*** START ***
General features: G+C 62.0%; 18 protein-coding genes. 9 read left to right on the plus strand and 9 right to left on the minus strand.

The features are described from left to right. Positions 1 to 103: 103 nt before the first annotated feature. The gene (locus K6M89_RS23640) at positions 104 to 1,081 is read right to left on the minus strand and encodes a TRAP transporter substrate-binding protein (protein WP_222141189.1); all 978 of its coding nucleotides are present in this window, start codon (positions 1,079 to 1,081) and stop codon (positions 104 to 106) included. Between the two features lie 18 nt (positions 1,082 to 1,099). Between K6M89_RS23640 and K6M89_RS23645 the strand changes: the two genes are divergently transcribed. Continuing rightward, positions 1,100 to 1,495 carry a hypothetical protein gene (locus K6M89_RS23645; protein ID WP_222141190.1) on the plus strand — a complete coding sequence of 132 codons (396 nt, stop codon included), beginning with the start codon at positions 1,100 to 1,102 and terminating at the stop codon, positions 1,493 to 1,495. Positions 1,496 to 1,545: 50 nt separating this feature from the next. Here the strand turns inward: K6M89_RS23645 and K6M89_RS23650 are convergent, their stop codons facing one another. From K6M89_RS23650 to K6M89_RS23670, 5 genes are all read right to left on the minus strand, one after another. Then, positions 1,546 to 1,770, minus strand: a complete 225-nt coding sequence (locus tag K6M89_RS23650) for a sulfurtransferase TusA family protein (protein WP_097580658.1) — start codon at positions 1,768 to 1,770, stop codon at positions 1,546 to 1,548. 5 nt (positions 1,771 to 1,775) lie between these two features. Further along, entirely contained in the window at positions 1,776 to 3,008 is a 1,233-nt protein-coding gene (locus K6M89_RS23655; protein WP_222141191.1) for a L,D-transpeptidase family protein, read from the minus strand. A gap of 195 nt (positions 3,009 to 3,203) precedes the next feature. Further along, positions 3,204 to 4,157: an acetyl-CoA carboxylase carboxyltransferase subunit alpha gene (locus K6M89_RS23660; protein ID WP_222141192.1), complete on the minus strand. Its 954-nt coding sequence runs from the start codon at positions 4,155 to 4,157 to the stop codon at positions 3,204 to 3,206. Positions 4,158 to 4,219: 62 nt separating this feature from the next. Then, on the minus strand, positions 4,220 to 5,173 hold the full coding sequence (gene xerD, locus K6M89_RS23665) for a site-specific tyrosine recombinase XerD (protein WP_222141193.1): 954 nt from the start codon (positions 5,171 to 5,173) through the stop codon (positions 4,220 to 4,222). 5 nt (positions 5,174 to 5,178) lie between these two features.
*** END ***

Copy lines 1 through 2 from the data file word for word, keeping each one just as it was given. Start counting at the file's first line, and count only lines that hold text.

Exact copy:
General features: G+C 62.0%; 18 protein-coding genes. 9 read left to right on the plus strand and 9 right to left on the minus strand.

The features are described from left to right. Positions 1 to 103: 103 nt before the first annotated feature. The gene (locus K6M89_RS23640) at positions 104 to 1,081 is read right to left on the minus strand and encodes a TRAP transporter substrate-binding protein (protein WP_222141189.1); all 978 of its coding nucleotides are present in this window, start codon (positions 1,079 to 1,081) and stop codon (positions 104 to 106) included. Between the two features lie 18 nt (positions 1,082 to 1,099). Between K6M89_RS23640 and K6M89_RS23645 the strand changes: the two genes are divergently transcribed. Continuing rightward, positions 1,100 to 1,495 carry a hypothetical protein gene (locus K6M89_RS23645; protein ID WP_222141190.1) on the plus strand — a complete coding sequence of 132 codons (396 nt, stop codon included), beginning with the start codon at positions 1,100 to 1,102 and terminating at the stop codon, positions 1,493 to 1,495. Positions 1,496 to 1,545: 50 nt separating this feature from the next. Here the strand turns inward: K6M89_RS23645 and K6M89_RS23650 are convergent, their stop codons facing one another. From K6M89_RS23650 to K6M89_RS23670, 5 genes are all read right to left on the minus strand, one after another. Then, positions 1,546 to 1,770, minus strand: a complete 225-nt coding sequence (locus tag K6M89_RS23650) for a sulfurtransferase TusA family protein (protein WP_097580658.1) — start codon at positions 1,768 to 1,770, stop codon at positions 1,546 to 1,548. 5 nt (positions 1,771 to 1,775) lie between these two features. Further along, entirely contained in the window at positions 1,776 to 3,008 is a 1,233-nt protein-coding gene (locus K6M89_RS23655; protein WP_222141191.1) for a L,D-transpeptidase family protein, read from the minus strand. A gap of 195 nt (positions 3,009 to 3,203) precedes the next feature. Further along, positions 3,204 to 4,157: an acetyl-CoA carboxylase carboxyltransferase subunit alpha gene (locus K6M89_RS23660; protein ID WP_222141192.1), complete on the minus strand. Its 954-nt coding sequence runs from the start codon at positions 4,155 to 4,157 to the stop codon at positions 3,204 to 3,206. Positions 4,158 to 4,219: 62 nt separating this feature from the next. Then, on the minus strand, positions 4,220 to 5,173 hold the full coding sequence (gene xerD, locus K6M89_RS23665) for a site-specific tyrosine recombinase XerD (protein WP_222141193.1): 954 nt from the start codon (positions 5,171 to 5,173) through the stop codon (positions 4,220 to 4,222). 5 nt (positions 5,174 to 5,178) lie between these two features.